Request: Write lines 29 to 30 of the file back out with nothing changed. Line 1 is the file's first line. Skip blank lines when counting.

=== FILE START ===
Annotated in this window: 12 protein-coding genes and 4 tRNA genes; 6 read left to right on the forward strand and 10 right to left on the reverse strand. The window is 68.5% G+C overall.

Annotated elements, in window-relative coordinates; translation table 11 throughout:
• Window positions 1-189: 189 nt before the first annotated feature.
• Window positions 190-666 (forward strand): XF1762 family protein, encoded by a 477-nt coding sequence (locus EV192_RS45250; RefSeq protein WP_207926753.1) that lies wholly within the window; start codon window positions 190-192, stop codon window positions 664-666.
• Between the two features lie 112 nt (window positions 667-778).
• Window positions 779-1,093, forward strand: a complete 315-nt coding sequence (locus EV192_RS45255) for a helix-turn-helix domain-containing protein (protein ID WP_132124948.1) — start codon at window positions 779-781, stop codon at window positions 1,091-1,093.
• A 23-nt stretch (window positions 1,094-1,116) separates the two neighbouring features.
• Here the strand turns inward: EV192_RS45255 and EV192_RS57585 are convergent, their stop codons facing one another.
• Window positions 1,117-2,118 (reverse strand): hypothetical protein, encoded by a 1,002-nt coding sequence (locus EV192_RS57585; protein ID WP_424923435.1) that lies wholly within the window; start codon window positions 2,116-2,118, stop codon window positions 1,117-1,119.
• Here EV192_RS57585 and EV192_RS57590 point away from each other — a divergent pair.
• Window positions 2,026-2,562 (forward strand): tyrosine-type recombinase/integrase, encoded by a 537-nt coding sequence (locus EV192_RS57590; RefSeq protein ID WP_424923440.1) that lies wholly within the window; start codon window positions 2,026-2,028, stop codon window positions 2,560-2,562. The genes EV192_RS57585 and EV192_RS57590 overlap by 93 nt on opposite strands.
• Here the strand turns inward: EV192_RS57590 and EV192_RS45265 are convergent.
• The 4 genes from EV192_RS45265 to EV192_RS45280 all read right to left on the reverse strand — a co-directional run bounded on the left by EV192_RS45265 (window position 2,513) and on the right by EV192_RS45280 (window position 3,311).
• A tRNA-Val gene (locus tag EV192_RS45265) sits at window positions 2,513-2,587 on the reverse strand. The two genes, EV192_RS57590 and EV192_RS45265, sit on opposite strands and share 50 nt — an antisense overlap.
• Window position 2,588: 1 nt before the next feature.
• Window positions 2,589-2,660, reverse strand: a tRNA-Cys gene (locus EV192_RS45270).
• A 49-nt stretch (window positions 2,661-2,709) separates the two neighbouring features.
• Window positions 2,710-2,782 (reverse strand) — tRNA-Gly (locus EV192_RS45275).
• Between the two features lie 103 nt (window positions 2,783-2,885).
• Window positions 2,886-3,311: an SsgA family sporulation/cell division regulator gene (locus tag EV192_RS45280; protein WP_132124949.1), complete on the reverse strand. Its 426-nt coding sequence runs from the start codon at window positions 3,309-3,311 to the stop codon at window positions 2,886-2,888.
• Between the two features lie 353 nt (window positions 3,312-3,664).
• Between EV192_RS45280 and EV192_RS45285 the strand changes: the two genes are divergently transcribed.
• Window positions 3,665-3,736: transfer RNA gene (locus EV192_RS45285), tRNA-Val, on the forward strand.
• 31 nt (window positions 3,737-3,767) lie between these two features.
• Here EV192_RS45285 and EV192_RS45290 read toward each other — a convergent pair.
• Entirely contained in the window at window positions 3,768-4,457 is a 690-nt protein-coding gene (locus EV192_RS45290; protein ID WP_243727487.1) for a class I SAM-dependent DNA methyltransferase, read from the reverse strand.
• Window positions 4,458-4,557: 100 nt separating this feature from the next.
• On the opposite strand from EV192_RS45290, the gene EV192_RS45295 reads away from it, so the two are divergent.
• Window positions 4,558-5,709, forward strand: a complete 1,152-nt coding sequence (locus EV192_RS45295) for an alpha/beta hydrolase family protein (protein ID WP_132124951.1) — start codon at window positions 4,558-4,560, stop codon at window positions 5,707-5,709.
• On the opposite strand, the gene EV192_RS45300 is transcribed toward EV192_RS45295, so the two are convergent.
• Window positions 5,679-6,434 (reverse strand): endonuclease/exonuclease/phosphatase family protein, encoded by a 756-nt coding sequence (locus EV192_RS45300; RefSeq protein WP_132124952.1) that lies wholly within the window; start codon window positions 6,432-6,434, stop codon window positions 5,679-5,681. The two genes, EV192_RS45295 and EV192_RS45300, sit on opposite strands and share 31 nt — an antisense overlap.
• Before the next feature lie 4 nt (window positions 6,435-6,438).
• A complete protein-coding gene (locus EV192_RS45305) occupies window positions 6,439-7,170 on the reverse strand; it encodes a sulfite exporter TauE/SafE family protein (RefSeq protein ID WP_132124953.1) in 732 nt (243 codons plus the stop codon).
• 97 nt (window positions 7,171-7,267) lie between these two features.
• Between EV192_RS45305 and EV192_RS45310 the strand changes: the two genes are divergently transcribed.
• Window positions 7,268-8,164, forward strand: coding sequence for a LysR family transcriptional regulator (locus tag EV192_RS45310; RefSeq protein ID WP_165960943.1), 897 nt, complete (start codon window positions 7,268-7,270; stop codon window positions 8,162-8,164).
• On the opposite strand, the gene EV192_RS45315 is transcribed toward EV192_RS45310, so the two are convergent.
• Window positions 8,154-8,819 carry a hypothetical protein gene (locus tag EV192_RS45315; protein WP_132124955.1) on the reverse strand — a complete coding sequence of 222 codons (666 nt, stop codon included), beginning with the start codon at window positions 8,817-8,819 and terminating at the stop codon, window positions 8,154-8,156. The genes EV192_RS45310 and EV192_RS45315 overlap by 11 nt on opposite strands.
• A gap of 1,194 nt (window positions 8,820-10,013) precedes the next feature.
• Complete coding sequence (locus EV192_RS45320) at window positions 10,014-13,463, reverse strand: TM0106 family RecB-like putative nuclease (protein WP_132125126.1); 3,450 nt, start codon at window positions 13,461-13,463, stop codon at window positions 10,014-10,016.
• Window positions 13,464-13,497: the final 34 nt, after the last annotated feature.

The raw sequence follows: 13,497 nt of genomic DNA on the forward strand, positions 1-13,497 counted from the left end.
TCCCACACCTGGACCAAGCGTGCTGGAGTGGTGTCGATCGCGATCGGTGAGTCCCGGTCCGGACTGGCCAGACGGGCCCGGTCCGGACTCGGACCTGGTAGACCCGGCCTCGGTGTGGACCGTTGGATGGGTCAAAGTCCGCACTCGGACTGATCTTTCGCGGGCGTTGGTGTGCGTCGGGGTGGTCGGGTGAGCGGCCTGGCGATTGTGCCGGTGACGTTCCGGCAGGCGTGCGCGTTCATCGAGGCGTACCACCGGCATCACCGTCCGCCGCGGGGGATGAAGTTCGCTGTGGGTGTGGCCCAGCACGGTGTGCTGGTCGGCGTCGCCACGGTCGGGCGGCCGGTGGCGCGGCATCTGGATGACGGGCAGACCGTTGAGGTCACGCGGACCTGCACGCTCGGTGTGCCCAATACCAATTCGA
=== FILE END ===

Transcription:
• Window positions 4,558-5,709, forward strand: a complete 1,152-nt coding sequence (locus EV192_RS45295) for an alpha/beta hydrolase family protein (protein ID WP_132124951.1) — start codon at window positions 4,558-4,560, stop codon at window positions 5,707-5,709.
• On the opposite strand, the gene EV192_RS45300 is transcribed toward EV192_RS45295, so the two are convergent.